US Coins

U.S. Mint unveils reverse designs for 2024 quarters

The U.S. Mint has announced final designs approved by Treasury Deputy Secretary Wally Adeyemo on behalf of Treasury Secretary Janet Yellen for the reverses of the 2024 American Women quarter dollars.

Those to be recognized, in the order of their release, are poet, lawyer, and Episcopal priest the Rev. Dr. Pauli Murray (in January); Patsy Takemoto Mink (in March), the first woman of color to serve in Congress; Civil War era surgeon, women’s rights advocate and Medal of Honor recipient Dr. Mary Edwards Walker (in June); Celia Cruz, Cuban-American singer, cultural icon and one of the most popular Latin artists of the 20th century (in August); and Native American writer, composer, educator and political activist Zitkala-Ša (in October).

Each of the approved reverse designs for the 2024 quarter dollar releases will be paired with the common obverse for the four-year series, a portrait facing right of George Washington rendered by American sculptor Laura Gardin Fraser in 1931 for a design competition for the Washington quarter dollar introduced in 1932.

While Fraser’s design was favored by the Commission of Fine Arts, the panel’s recommendation was overruled by Treasury Secretary Andrew W. Mellon in favor of the submission by sculptor John Flanagan, subsequently used on the quarter dollar in several versions from 1932 through 2021.

As authorized under Public Law 11-330, the 2024 quarter dollar designs were approved by the Treasury secretary following consultation with the Smithsonian American Women’s History Museum, the National Women’s History Museum, and the Congressional Bipartisan Women’s Caucus.

Rev. Dr. Pauli Murray

The adopted design portraying Murray was designed by U.S. Mint Artistic Infusion Program designer Emily S. Damstra and sculpted by United States Mint Chief Engraver Joseph F. Menna.

Damstra’s design illustrates Murray’s eyeglass-framed face within the shape of the word HOPE, which is symbolic of her belief that significant societal reforms were possible when rooted in hope. A line from her poem “Dark Testament,” which characterizes hope as “A SONG IN A WEARY THROAT,” is featured as an additional inscription in the design. The denomination is rendered as 25¢.

Patsy Takemoto Mink

AIP designer Beth Zaiken executed the design for the Mink quarter dollar reverse, which was sculpted by U.S. Mint Medallic Artist John P. McGraw.

Zaiken’s design shows the congresswoman holding her landmark TITLE IX legislation. The background view of the U.S. Capitol Building prominently features the south wing, home to the U.S. House of Representatives, where Mink served in Congress. The lei she wears represents her home state of Hawaii. The denomination is rendered as 25 CENTS along the top right border.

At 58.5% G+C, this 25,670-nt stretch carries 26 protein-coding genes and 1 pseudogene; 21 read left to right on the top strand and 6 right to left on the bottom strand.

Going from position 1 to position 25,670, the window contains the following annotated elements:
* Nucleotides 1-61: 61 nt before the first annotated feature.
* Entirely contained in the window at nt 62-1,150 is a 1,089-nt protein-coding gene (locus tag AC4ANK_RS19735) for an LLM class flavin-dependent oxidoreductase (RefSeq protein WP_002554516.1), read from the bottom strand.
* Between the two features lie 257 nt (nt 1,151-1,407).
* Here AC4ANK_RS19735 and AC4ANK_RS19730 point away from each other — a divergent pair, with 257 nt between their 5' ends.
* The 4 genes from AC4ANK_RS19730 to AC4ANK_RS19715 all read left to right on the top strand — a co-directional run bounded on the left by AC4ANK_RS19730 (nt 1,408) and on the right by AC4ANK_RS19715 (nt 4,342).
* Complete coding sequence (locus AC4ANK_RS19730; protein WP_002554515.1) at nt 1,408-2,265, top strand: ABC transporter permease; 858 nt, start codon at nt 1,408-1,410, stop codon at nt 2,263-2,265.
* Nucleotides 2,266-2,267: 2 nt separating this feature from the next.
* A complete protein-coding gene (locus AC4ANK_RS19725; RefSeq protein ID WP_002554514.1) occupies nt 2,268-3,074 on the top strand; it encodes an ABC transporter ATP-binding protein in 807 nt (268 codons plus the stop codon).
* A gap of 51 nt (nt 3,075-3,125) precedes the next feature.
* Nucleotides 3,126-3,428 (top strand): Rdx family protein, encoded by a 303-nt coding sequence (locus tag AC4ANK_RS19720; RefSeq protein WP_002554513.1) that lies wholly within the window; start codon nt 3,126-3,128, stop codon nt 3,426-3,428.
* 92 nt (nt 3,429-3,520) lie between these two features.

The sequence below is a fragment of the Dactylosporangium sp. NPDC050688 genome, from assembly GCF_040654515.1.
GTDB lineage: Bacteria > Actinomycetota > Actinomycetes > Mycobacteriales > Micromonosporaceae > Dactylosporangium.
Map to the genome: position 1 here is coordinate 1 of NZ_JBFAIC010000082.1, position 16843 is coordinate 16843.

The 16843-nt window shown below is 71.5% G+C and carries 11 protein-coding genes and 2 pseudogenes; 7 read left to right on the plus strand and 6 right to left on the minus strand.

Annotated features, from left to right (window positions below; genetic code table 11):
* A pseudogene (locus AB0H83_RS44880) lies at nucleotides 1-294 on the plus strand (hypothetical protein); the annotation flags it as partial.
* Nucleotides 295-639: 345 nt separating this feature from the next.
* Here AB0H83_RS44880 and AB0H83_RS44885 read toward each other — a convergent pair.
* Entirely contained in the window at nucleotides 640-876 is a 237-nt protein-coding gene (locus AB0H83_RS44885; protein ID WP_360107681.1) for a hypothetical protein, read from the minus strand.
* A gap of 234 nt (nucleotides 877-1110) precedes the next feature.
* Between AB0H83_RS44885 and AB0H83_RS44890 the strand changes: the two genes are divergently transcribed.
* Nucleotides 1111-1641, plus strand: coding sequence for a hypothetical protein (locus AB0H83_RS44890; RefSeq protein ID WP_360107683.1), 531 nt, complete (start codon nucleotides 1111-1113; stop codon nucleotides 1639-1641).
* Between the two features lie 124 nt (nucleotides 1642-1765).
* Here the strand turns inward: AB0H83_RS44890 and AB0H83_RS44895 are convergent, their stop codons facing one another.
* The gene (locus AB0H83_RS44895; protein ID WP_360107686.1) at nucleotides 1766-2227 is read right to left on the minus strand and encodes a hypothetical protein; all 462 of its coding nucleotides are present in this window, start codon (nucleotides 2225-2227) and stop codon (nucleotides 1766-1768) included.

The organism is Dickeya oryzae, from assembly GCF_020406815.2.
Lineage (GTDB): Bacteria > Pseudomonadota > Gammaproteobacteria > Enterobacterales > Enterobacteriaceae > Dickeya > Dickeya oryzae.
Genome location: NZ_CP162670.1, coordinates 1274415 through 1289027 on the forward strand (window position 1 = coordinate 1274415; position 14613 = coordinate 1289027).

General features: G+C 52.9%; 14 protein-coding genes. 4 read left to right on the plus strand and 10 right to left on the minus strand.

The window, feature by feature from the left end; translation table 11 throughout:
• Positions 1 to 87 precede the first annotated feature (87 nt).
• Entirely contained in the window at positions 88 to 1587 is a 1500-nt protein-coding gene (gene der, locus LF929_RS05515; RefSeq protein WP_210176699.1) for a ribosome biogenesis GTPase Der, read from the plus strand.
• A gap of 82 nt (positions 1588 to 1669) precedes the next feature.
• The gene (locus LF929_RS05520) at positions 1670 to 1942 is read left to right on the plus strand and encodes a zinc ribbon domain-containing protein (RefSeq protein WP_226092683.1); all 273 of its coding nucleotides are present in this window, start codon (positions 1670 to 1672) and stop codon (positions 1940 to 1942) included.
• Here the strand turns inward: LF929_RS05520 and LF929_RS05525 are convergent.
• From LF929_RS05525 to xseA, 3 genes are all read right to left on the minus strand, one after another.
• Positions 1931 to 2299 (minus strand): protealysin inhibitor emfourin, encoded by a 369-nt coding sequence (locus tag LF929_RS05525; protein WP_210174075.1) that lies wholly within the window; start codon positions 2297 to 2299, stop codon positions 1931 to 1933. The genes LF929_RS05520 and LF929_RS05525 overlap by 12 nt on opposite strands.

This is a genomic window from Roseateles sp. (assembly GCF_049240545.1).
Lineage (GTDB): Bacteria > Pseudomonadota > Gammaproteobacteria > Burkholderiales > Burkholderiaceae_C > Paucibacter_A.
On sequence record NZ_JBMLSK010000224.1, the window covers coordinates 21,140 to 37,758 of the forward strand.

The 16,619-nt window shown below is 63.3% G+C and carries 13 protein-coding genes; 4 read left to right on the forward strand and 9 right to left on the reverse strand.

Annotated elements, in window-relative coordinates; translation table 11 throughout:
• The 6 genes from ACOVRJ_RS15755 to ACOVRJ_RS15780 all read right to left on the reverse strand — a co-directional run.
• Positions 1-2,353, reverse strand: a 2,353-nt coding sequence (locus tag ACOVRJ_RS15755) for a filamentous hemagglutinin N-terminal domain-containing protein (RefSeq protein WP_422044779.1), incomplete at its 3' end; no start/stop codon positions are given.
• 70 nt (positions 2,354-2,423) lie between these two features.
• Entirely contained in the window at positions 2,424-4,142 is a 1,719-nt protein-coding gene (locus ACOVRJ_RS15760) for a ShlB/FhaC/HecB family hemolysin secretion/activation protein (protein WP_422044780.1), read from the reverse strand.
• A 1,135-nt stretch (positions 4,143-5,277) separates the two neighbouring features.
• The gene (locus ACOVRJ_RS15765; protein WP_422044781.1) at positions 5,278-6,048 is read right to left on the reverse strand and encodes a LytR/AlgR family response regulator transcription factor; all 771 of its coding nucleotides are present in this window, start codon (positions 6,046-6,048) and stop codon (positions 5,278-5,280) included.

Dr. Mary Edwards Walker

United States Mint Medallic Artist Phebe Hemphill designed and sculpted the reverse design for the Walker quarter dollar.

Hemphill’s design illustrates Walker holding her pocket surgical kit, with the Medal of Honor on her uniform, and surgeon’s pin at her collar. After receiving the award, she continued to wear the Medal of Honor for the rest of her life. The left side of the design showcases the details of the Medal of Honor. The denomination is rendered in two lines with 25 above CENTS in the upper right field.

Celia Cruz

The Cruz design was also designed and sculpted by Hemphill. The adopted design depicts Cruz flashing her dazzling smile while performing in a rumba style dress. Her signature catchphrase ¡AZÚCAR! is inscribed on the right. The denomination is reflected in the right field as 25¢.

Zitkala-Ša

The Zitkala-Ša quarter dollar reverse was designed by AIP designer and retired U.S. Mint Sculptor-Engraver Donald Everhart II and sculpted by Mint Medallic Artist Renata Gordon.

Everhart’s design depicts Zitkala-Ša in traditional Yankton Sioux dress. She is holding a book, which represents her work as an author as well as her successful activism for Native American rights. Behind her, a stylized sun represents her work on The Sun Dance Opera, while a cardinal symbolizes her name, which translates to “Red Bird.” A Yankton Sioux-inspired diamond pattern sits underneath the sun.

The denomination is in the bottom left field in two lines, 25 above CENTS.

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